EDITOR’S NOTE: The following is Jonah Goldberg’s weekly “news”letter, the G-File. Subscribe here to get the G-File delivered to your inbox on Fridays.
Dear Reader (But not Allegra Budenmayer, may she rot in Hell),
Some of you may recall that my favorite essay by the late Tom Wolfe is “The Great Relearning.” The essay was about the Summer of Love and how it was followed by what you might call “the Autumn of Gonorrhea” (a chapter title in an early draft of Bill Clinton’s memoirs, I’m told). Wolfe writes:
1968, in San Francisco, I came across a curious footnote to the psychedelic movement. At the Haight-Ashbury Free Clinic there were doctors who were treating diseases no living doctor had ever encountered before, diseases that had disappeared so long ago they had never even picked up Latin names, diseases such as the mange, the grunge, the itch, the twitch, the thrush, the scroff, the rot. And how was it that they had now returned? It had to do with the fact that thousands of young men and women had migrated to San Francisco to live communally in what I think history will record as one of the most extraordinary religious experiments of all time.
We need not delve too deeply into all of this, but Wolfe’s argument in brief was that “the hippies, as they became known, sought nothing less than to sweep aside all codes and restraints of the past and start out from zero.”
This meant abandoning all sorts of old-fashioned norms about hygiene, most glaringly about sex, but also everything from shared toothbrushes and sheets to food preparation. Unbeknownst to the hippies, they’d grown up benefitting from rules they took for granted and therefore assumed could be ignored. Without those guardrails, nature came rushing back in.
At times, I wonder if this was the initial inspiration for my book. Not to sound grandiose, but I can eat a lot of cheese. Sorry, that’s not important right now. But this idea — that civilizations sail against the current of nature — has been a theme of my writing for a long time.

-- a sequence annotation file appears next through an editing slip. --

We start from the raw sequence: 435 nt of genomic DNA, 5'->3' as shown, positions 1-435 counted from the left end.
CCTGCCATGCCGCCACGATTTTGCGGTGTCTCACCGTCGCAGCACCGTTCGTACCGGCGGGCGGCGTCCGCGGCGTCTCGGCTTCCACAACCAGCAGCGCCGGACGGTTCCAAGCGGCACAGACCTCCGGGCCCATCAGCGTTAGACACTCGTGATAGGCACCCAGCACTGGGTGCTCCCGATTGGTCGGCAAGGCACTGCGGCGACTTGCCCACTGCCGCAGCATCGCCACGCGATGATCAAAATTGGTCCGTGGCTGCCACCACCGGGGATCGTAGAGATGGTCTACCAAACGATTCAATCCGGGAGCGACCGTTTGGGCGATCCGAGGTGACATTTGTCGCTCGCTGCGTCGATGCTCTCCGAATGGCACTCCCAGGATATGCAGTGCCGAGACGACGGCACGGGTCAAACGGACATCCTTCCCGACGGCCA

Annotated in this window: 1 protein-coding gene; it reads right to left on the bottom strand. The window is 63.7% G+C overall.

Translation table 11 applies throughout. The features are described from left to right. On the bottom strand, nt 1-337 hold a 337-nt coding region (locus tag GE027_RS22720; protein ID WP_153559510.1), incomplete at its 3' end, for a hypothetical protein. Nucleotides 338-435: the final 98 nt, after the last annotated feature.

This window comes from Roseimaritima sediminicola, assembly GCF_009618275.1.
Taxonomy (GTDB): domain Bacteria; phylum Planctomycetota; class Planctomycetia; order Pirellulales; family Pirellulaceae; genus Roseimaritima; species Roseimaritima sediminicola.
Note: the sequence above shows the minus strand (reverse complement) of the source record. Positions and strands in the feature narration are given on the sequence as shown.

Civilization isn’t the opposite of nature, any more than a boat is the opposite of a river. Sailors harness the wind and adapt to the currents to make their progress forward. But if you ignore maintaining the vessel, if you let the sails tear, if you ignore rot in the wood, nature will reclaim the boat, and you will be pulled backward in a direction not of your choosing. Healthy fish swim against the current; the dead float downstream.
The most famous Year Zero-ers were the French Revolutionaries. They wanted to sweep aside everything and reinvent humanity from the ground up. They wanted to throw away the book of history and the grammar of human nature to invent something wholly new. As both the Jacobins and the hippies learned, when you clear-cut the entire ecosystem of human institutions, you will invariably uproot the oaks and elms whose roots hold the soil in place and the grasses that store the water and sustain the creatures we rely on for our own sustenance. When you do such things, you do not chase out nature; you remove the bulwarks that kept the more brutal aspects of nature at bay. An English garden looks very natural, but it is actually a triumph of holding the totality of nature at bay so that only the things you want to grow can thrive. Culture and cultivation — both words are derivatives of the Latin cultura — require human will.
Every apocalyptic story is based the premise that the mostly invisible institutions of society — the oaks of the human ecosystem — fall apart. The reasons vary: nuclear war, zombies, whatever. But the story is the same: Nature — human nature — comes rushing back in.
Three Cheers for NATO
If you’re getting a little sick of all the metaphors and abstractions, let me get to a more concrete point. People are losing their minds.
Look, I get that NATO has its problems. For years, we’ve been subsidizing European welfare states by picking up a chunk of their defense costs. Arguably worse, European elites have acted as if the peace and prosperity that they’ve enjoyed over the last 70 years were invented around fancy conference tables in Geneva and Paris. I remember in 2002 reading a quote from Karl Kaiser, of the German Society for Foreign Affairs. “Europeans have done something that no one has ever done before: create a zone of peace where war is ruled out, absolutely out,” Kaiser wrote. “Europeans are convinced that this model is valid for other parts of the world.”